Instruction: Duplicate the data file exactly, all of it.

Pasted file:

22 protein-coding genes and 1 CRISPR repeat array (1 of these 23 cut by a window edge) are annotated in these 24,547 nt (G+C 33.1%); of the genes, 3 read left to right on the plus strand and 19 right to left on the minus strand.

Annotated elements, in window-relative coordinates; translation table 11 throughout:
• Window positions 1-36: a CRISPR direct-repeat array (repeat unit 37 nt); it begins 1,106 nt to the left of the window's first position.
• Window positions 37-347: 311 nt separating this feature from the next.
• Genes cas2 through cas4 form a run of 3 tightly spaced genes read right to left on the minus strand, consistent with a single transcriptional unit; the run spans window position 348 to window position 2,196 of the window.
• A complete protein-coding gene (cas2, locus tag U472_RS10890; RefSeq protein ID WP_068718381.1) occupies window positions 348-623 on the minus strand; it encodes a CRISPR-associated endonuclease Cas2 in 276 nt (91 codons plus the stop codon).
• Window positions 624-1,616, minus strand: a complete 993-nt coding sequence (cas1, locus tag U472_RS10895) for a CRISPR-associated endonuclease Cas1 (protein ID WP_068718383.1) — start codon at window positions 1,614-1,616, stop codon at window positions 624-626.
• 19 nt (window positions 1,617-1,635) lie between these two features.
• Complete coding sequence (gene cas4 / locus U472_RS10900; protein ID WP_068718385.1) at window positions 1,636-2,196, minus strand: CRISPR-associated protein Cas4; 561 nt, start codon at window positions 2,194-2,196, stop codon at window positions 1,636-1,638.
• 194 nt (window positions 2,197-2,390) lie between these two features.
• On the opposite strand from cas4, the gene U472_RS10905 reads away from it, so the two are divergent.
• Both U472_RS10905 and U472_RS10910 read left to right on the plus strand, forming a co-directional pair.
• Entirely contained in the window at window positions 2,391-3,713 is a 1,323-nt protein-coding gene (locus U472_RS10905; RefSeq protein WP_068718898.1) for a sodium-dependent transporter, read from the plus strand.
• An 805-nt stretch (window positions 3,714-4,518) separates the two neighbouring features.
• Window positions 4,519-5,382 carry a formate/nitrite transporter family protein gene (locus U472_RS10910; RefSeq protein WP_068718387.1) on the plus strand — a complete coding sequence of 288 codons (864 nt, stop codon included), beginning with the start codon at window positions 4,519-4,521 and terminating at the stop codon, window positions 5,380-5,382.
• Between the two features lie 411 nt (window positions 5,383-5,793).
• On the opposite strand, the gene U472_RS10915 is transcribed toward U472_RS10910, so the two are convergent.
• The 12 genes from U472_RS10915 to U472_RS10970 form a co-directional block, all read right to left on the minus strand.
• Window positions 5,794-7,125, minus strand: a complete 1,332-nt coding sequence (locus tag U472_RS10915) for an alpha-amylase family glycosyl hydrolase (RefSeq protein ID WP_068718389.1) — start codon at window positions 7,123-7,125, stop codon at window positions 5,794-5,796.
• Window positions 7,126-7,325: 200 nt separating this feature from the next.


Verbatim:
22 protein-coding genes and 1 CRISPR repeat array (1 of these 23 cut by a window edge) are annotated in these 24,547 nt (G+C 33.1%); of the genes, 3 read left to right on the plus strand and 19 right to left on the minus strand.

Annotated elements, in window-relative coordinates; translation table 11 throughout:
• Window positions 1-36: a CRISPR direct-repeat array (repeat unit 37 nt); it begins 1,106 nt to the left of the window's first position.
• Window positions 37-347: 311 nt separating this feature from the next.
• Genes cas2 through cas4 form a run of 3 tightly spaced genes read right to left on the minus strand, consistent with a single transcriptional unit; the run spans window position 348 to window position 2,196 of the window.
• A complete protein-coding gene (cas2, locus tag U472_RS10890; RefSeq protein ID WP_068718381.1) occupies window positions 348-623 on the minus strand; it encodes a CRISPR-associated endonuclease Cas2 in 276 nt (91 codons plus the stop codon).
• Window positions 624-1,616, minus strand: a complete 993-nt coding sequence (cas1, locus tag U472_RS10895) for a CRISPR-associated endonuclease Cas1 (protein ID WP_068718383.1) — start codon at window positions 1,614-1,616, stop codon at window positions 624-626.
• 19 nt (window positions 1,617-1,635) lie between these two features.
• Complete coding sequence (gene cas4 / locus U472_RS10900; protein ID WP_068718385.1) at window positions 1,636-2,196, minus strand: CRISPR-associated protein Cas4; 561 nt, start codon at window positions 2,194-2,196, stop codon at window positions 1,636-1,638.
• 194 nt (window positions 2,197-2,390) lie between these two features.
• On the opposite strand from cas4, the gene U472_RS10905 reads away from it, so the two are divergent.
• Both U472_RS10905 and U472_RS10910 read left to right on the plus strand, forming a co-directional pair.
• Entirely contained in the window at window positions 2,391-3,713 is a 1,323-nt protein-coding gene (locus U472_RS10905; RefSeq protein WP_068718898.1) for a sodium-dependent transporter, read from the plus strand.
• An 805-nt stretch (window positions 3,714-4,518) separates the two neighbouring features.
• Window positions 4,519-5,382 carry a formate/nitrite transporter family protein gene (locus U472_RS10910; RefSeq protein WP_068718387.1) on the plus strand — a complete coding sequence of 288 codons (864 nt, stop codon included), beginning with the start codon at window positions 4,519-4,521 and terminating at the stop codon, window positions 5,380-5,382.
• Between the two features lie 411 nt (window positions 5,383-5,793).
• On the opposite strand, the gene U472_RS10915 is transcribed toward U472_RS10910, so the two are convergent.
• The 12 genes from U472_RS10915 to U472_RS10970 form a co-directional block, all read right to left on the minus strand.
• Window positions 5,794-7,125, minus strand: a complete 1,332-nt coding sequence (locus tag U472_RS10915) for an alpha-amylase family glycosyl hydrolase (RefSeq protein ID WP_068718389.1) — start codon at window positions 7,123-7,125, stop codon at window positions 5,794-5,796.
• Window positions 7,126-7,325: 200 nt separating this feature from the next.